To an energy engineer, there is nothing more awesome than live steam locomotives because that is where our discipline began. Drawn by the allure of steam, I took a day trip over the holiday to visit Grapevine, TX, home to the Grapevine Vintage Railroad, a working railroad museum featuring 21-mile rides from Grapevine down to Ft. Worth. The museum’s attractions include “Puffy”, a restored 1896 live steam locomotive, which is the oldest continuously operating steam engine in the South.
Despite the fanfare over Puffy, I was drawn to a distant corner of the museum’s property to peek at the remains of the Southern Pacific 2-8-2 Number 771 sitting out of sight on the far end of the overflow parking lot. Although the rest of the museum was very well annotated, Number 771 just seemed to be rusting away in the elements with no explanation as to what it was doing there.
I love steam engines, but every locomotive I have ever seen is either bellowing smoke, ashes, and steam, or it is fenced into a static museum display well out of reach. Either way, it is always tough to safely get close enough to any restored stream engine to examine its finer details.
Not so with SP 771. This engine was not fenced off in any way, and thus I took the rare opportunity to peruse the suspension in its undercarriage, closely inspect the rivets in its massive steam cylinders, and even jump into the cab and fiddle with the controls (to the curator’s dismay). It was an overwhelming experience to interact so intimately with such a marvelous piece of engineering history.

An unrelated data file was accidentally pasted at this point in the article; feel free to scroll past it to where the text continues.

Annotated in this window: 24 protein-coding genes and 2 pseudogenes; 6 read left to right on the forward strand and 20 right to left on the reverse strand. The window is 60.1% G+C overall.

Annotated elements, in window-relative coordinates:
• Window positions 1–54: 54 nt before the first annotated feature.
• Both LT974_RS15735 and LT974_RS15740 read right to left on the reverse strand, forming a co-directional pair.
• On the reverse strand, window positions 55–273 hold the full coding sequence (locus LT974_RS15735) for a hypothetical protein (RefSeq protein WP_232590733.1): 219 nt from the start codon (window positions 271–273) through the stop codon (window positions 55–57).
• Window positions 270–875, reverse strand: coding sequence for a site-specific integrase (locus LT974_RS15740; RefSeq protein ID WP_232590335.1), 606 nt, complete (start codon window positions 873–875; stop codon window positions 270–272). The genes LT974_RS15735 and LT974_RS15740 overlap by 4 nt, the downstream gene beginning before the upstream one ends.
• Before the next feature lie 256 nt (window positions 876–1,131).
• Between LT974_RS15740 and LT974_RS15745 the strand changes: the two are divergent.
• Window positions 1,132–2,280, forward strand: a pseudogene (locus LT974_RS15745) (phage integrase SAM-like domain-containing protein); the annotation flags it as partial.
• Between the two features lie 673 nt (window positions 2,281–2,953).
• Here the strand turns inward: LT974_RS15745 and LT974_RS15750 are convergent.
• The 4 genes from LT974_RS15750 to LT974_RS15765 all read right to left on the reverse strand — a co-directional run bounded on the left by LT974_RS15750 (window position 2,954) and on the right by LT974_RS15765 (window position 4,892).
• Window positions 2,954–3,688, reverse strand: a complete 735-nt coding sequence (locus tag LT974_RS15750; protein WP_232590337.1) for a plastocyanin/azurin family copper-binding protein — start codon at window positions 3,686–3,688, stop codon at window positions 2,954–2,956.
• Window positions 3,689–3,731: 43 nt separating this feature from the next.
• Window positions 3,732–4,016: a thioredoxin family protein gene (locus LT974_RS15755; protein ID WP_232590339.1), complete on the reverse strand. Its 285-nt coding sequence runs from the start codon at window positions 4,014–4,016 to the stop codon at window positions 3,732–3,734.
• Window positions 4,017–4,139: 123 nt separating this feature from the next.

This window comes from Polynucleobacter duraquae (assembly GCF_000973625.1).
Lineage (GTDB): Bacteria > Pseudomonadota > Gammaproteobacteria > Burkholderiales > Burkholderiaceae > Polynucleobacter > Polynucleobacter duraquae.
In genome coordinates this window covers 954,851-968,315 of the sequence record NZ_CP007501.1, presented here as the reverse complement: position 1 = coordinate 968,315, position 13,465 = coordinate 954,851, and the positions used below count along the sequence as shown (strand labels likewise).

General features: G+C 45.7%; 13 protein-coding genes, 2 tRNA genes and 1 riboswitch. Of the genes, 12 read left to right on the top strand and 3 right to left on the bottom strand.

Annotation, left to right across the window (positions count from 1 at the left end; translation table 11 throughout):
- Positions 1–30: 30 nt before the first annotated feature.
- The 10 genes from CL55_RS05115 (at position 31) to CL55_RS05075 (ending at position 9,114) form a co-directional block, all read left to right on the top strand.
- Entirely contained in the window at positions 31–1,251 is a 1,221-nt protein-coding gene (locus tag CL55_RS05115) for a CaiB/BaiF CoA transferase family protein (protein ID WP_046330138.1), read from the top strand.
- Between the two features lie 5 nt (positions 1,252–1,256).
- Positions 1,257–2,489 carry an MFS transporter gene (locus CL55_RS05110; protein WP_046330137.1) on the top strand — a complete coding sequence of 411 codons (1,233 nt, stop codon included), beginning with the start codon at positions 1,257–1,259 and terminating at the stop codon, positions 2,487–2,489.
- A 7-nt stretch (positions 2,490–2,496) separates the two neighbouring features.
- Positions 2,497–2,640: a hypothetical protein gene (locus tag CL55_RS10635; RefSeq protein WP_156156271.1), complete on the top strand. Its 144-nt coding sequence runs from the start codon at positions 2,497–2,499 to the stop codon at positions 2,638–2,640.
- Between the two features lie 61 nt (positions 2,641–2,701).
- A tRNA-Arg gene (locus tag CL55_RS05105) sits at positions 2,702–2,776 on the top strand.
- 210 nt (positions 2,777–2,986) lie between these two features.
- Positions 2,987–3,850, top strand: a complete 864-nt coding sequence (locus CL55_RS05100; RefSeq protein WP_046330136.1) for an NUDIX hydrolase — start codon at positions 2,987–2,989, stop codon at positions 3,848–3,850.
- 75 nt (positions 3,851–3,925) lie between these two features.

A little Internet searching revealed the history of SP 771 in “Lineside Legacy” at www.steamlocomotive.info. It turns out that this historical gem of 1912 vintage was once owned by the city of Victoria, TX, which sold the locomotive to the Grapevine Vintage Railroad in 2001 for $10.00. Grapevine is now raising funds to restore SP 771 to working condition to reduce some of Puffy’s workload.
Given this engineer’s awesome experience of intimacy with a real steam engine, I would like to make a suggestion to my friends in Grapevine. Once this locomotive is restored, there will be two stream engines at the railroad museum: Puffy and SP 771. While one engine is hauling tourists, I recommend leaving the second engine out in an unrestricted display similar to the current arrangement with SP 771.
Let the public get close enough to touch this piece of energy engineering history. I can now say from personal knowledge that the beauty and majesty of our steam power legacy is best experienced up close and personal.